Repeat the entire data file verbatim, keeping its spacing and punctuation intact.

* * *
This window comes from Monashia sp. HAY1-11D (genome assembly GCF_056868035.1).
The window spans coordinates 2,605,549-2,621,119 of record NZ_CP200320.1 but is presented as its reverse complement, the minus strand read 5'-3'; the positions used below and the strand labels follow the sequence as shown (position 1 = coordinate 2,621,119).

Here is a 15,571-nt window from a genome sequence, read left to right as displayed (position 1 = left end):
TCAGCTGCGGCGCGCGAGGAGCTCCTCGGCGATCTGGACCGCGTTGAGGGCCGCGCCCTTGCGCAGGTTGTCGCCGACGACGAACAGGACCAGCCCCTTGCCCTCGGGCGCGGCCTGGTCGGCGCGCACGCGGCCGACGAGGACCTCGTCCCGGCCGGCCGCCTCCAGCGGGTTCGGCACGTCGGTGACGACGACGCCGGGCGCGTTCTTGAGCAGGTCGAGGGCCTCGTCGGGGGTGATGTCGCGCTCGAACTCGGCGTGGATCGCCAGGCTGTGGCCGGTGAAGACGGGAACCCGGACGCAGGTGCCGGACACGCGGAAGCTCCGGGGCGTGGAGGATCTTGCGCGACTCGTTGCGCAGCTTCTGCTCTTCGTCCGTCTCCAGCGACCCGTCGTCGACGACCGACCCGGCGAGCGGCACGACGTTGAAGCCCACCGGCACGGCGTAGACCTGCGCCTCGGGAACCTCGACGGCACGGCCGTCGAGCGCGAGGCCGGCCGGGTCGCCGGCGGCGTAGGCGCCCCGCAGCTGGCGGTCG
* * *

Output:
This window comes from Monashia sp. HAY1-11D (genome assembly GCF_056868035.1).
The window spans coordinates 2,605,549-2,621,119 of record NZ_CP200320.1 but is presented as its reverse complement, the minus strand read 5'-3'; the positions used below and the strand labels follow the sequence as shown (position 1 = coordinate 2,621,119).

Here is a 15,571-nt window from a genome sequence, read left to right as displayed (position 1 = left end):
TCAGCTGCGGCGCGCGAGGAGCTCCTCGGCGATCTGGACCGCGTTGAGGGCCGCGCCCTTGCGCAGGTTGTCGCCGACGACGAACAGGACCAGCCCCTTGCCCTCGGGCGCGGCCTGGTCGGCGCGCACGCGGCCGACGAGGACCTCGTCCCGGCCGGCCGCCTCCAGCGGGTTCGGCACGTCGGTGACGACGACGCCGGGCGCGTTCTTGAGCAGGTCGAGGGCCTCGTCGGGGGTGATGTCGCGCTCGAACTCGGCGTGGATCGCCAGGCTGTGGCCGGTGAAGACGGGAACCCGGACGCAGGTGCCGGACACGCGGAAGCTCCGGGGCGTGGAGGATCTTGCGCGACTCGTTGCGCAGCTTCTGCTCTTCGTCCGTCTCCAGCGACCCGTCGTCGACGACCGACCCGGCGAGCGGCACGACGTTGAAGCCCACCGGCACGGCGTAGACCTGCGCCTCGGGAACCTCGACGGCACGGCCGTCGAGCGCGAGGCCGGCCGGGTCGCCGGCGGCGTAGGCGCCCCGCAGCTGGCGGTCG